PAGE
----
Quincy Jones referred to this as ‘ear candy’.
Vocal contrast is about creating different shades of colour with a voice and teaching this is a lot of fun for both the singer and myself as a vocal coach. A good way of teaching this is to have a singer study different styles of music and different vocalists to get a feel for how singers play around with their vocal tone to create nuances, this is also a great way to improve your voice and develop stylistic ways of bringing a song to life.
Vocal nuances are the effects or the colours that a voice is capable of creating. Singers should explore these ‘vocal effects’ to understand how they can make those sounds with their voices. Once the singer has grasped a few of these ideas & tones, the process of implementing these nuances into a song with the appropriate emotive intention is the next stage & should be based on subjective preference (what the artist is trying to achieve or communicate).
Vocal nuances should always come from a place of intention; they should be used to convey various emotions and feelings in the song’s story rather than simply used for their own sake or to show off. However, I think that it really depends on what the singer is trying to achieve. A sense of fun and vocal flair also has its place – younger singers tend to approach songs in this way. I believe in allowing younger vocalists to express this because it’s part of their musical journey.
This should, however, always be balanced with an emotional connection to the song. That should be achieved in an intelligent way and with the right emotive intention utilizing vocal colours such as riffs and runs, breathy qualities, nasal qualities, growl, vocal fry, vocal flips, whistle register, falsetto, belt, vibrato etc, the list is endless. Please note that these nuances should always be founded on good healthy vocal technique so as not to damage your voice.
It has been said that ‘smiling’ your sound, or singing with nasal tones or falsetto is not the correct way to sing. THIS IS NOT ENTIRELY TRUE. From a technical point of view, yes it’s always good to execute a balanced vocal production. But guys and girls when it comes to style, singing nasal as a matter of choice can be very entertaining, interesting and appropriate to a songs meaning and can be instrumental in improving your voice and its tonal colours & shades.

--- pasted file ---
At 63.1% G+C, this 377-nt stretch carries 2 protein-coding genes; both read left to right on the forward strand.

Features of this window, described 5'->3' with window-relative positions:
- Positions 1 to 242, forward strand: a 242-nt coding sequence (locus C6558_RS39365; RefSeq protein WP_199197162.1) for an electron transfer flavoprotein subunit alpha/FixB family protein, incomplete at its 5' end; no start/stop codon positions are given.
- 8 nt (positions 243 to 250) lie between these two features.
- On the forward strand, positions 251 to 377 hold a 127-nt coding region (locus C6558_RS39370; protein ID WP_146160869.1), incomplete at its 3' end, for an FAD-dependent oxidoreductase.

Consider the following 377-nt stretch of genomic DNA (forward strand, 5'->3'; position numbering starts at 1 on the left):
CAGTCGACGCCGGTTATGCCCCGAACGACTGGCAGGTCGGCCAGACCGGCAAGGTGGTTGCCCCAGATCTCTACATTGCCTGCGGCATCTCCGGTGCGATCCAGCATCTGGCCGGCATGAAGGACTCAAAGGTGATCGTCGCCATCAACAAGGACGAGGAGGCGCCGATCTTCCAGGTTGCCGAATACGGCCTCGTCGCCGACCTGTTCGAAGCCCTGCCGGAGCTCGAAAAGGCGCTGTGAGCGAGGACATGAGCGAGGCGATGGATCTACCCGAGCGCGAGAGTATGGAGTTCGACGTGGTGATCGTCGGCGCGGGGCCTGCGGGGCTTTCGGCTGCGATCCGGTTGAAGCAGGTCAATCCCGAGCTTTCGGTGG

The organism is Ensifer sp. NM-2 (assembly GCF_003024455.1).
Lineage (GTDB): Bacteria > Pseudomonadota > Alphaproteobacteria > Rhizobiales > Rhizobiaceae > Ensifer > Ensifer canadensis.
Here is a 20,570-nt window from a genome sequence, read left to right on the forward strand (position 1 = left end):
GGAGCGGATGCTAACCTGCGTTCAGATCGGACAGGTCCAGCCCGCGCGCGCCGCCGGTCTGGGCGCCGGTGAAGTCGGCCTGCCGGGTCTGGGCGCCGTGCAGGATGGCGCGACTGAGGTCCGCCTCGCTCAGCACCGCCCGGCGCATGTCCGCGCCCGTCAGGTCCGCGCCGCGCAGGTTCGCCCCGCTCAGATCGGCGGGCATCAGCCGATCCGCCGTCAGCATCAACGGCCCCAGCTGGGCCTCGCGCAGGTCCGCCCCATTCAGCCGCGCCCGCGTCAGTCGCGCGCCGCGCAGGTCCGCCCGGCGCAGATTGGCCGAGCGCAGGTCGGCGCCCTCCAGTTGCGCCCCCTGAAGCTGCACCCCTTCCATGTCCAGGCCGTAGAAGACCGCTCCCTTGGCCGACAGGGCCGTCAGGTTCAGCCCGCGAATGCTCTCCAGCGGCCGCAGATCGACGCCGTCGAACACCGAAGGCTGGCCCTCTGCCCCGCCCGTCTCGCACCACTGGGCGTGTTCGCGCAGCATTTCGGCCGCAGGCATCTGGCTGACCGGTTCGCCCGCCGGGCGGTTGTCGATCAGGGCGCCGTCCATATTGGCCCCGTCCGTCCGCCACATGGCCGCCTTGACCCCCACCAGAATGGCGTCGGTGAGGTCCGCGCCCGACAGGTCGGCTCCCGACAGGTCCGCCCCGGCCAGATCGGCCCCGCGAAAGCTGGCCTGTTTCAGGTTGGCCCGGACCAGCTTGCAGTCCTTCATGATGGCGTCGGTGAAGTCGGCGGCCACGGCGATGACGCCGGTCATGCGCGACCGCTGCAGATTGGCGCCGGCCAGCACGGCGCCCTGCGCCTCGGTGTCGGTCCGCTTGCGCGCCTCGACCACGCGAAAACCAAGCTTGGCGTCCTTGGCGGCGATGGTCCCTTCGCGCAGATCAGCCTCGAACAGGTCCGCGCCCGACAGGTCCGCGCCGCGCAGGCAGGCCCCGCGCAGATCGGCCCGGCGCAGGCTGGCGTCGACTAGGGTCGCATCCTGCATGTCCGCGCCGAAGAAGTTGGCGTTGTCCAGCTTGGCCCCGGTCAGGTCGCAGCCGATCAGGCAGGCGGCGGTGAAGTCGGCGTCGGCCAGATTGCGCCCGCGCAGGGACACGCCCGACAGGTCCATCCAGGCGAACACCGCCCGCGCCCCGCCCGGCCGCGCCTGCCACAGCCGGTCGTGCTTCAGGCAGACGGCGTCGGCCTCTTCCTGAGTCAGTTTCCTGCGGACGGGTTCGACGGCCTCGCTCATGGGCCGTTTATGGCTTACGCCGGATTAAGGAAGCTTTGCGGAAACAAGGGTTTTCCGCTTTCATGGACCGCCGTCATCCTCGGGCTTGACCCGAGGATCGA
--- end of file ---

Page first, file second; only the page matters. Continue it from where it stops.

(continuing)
Singing in falsetto can also produce a quality and a mood that is appropriate for relaying a specific emotive state. The key is for singers to be able to have the choice to do whatever they like with their voices in an easy, safe and healthy way.
This idea of creating contrast is such a powerful and creative tool for singers to explore. It means that I, as a vocal coach could potentially hear 10 singers in a room (as I did when working on The Voice UK) and hear 10 different & unique interpretations of the same song and still enjoy 10 different experiences of listening to that song.
Explore what colours and vocal nuances your voice can manage & perhaps start with trying out some of those nuances mentioned in this article. Record yourself and listen back to your efforts and see what you liked and didn’t like. Start with the sounds you liked and turn them into vocal features in the delivery of your songs and see what responses you evoke in your listeners. Simply experiment with them and explore what your voice can do!